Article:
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Nurse staffing to patient ratios and mortality in neonatal intensive care
  1. Alan C Fenton1,
  2. Sue Turrill2,
  3. Caroline Davey3
  1. 1Newcastle Neonatal Service, Newcastle Upon Tyne, UK
  2. 2Independent Consultant in Neonatal Nursing, Leeds, W Yorks, UK
  3. 3Chief Executive, Bliss, London, UK
  1. Correspondence to Dr Alan C Fenton, Newcastle Neonatal Service, Ward 35, Royal Victoria Infirmary, Queen Victoria Road, Newcastle upon Tyne NE1 4LP, UK; alan.fenton{at}ncl.ac.uk

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Recognition of the importance of one-to-one nurse staffing ratios in neonatal intensive care (IC) is not new: since the 1990s, successive studies and quality standards—including the British Association of Perinatal Medicine Standards for Hospitals Providing Neonatal Intensive and High Dependency Care1—have stated unequivocally that the sickest babies require this level of nursing. Indeed, this is no different from the one-to-one nurse staffing ratios required in both paediatric and adult IC. In 2009, the Department of Health set this staffing ratio as the national standard for England, stating that “High-quality neonatal services…rely on having an adequate and appropriate workforce”. These same ratios also apply in Scotland2 and in Wales.3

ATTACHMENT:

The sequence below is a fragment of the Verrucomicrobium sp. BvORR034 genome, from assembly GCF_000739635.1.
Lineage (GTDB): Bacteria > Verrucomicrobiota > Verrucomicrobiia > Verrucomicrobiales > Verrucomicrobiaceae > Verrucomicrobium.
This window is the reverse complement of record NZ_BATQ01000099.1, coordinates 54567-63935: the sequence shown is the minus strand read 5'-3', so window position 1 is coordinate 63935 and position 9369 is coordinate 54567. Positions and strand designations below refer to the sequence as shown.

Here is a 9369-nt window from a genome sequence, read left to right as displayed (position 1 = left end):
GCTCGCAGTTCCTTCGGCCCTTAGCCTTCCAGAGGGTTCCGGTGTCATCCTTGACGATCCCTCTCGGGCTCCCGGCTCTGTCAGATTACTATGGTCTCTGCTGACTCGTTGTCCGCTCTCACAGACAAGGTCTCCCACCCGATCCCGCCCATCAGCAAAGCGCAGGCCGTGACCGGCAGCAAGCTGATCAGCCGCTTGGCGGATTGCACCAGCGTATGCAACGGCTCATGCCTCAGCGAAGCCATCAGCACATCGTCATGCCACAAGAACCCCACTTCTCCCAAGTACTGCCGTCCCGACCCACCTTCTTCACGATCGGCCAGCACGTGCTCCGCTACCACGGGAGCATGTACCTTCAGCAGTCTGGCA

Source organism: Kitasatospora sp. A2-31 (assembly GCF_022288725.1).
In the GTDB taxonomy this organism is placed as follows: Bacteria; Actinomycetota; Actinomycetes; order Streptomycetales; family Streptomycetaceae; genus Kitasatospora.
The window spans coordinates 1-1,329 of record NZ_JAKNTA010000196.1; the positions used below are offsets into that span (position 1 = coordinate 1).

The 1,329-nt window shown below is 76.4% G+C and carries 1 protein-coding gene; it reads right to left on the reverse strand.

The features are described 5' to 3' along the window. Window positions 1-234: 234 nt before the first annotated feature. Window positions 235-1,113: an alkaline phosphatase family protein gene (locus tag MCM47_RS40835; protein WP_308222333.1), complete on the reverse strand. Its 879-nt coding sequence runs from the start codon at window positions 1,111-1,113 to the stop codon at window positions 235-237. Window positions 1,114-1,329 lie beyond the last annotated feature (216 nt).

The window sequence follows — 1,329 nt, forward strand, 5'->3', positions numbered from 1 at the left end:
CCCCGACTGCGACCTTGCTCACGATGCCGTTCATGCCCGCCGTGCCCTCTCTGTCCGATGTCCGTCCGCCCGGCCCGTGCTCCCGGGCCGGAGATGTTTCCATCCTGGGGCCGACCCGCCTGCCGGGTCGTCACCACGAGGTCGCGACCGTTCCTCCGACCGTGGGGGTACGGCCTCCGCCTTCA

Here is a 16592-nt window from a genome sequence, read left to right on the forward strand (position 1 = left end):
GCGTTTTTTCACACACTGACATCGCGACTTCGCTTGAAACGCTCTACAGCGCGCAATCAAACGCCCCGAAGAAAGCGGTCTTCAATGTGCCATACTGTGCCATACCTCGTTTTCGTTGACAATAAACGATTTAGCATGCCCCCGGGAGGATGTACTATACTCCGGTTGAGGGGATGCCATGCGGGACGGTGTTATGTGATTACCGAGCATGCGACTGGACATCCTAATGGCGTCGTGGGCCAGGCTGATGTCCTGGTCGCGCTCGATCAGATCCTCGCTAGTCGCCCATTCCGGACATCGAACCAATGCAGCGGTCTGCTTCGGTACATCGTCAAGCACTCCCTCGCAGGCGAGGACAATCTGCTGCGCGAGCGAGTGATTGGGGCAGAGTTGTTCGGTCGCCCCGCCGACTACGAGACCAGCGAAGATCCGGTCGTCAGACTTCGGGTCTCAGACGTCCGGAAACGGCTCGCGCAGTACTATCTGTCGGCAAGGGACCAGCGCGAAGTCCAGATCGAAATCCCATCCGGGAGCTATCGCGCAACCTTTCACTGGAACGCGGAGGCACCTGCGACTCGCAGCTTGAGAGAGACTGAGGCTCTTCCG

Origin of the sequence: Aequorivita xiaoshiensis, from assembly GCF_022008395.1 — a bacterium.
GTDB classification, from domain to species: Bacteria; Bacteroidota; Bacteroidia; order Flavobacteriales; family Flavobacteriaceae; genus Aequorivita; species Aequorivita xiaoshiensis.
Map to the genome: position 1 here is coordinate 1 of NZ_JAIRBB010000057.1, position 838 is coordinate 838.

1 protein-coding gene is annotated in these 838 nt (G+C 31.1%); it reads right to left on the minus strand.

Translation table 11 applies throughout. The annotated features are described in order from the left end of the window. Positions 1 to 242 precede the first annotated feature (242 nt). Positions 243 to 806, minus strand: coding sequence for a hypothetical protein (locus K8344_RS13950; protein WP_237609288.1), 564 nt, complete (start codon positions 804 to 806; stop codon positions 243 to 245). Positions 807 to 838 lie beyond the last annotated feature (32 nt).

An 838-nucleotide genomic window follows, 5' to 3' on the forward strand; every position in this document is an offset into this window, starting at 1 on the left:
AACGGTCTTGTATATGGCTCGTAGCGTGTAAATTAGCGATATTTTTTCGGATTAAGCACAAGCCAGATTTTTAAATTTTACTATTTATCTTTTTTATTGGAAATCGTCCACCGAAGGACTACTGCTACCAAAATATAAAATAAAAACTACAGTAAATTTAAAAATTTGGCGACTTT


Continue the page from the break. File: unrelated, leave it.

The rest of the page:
Neonatal services, in common with many areas within the National Health Service, are under considerable pressure. Despite the development of a National Service Specification for Neonatal Critical Care, covering all levels of care delivered within neonatal units, it is clear that many neonatal services do not achieve recommended levels of nurse staffing. This is due to a number of factors including increased activity in addition to staff recruitment and retention issues. The extent of nursing staff shortfall in some areas has led to suggestions that current recommendations for staffing are unrealistic and that these should be reduced to an ‘achievable’ level. However, some hospital trusts that provide clearly structured development programmes for new nurses have been able to maintain consistent nursing establishments.

Previous studies on staffing levels have often focused on nurse activity during delivery of care rather than outcomes. The paper by Watson et al4 is, therefore, both a timely and welcome addition to an area where there is still a paucity of evidence supporting the value …

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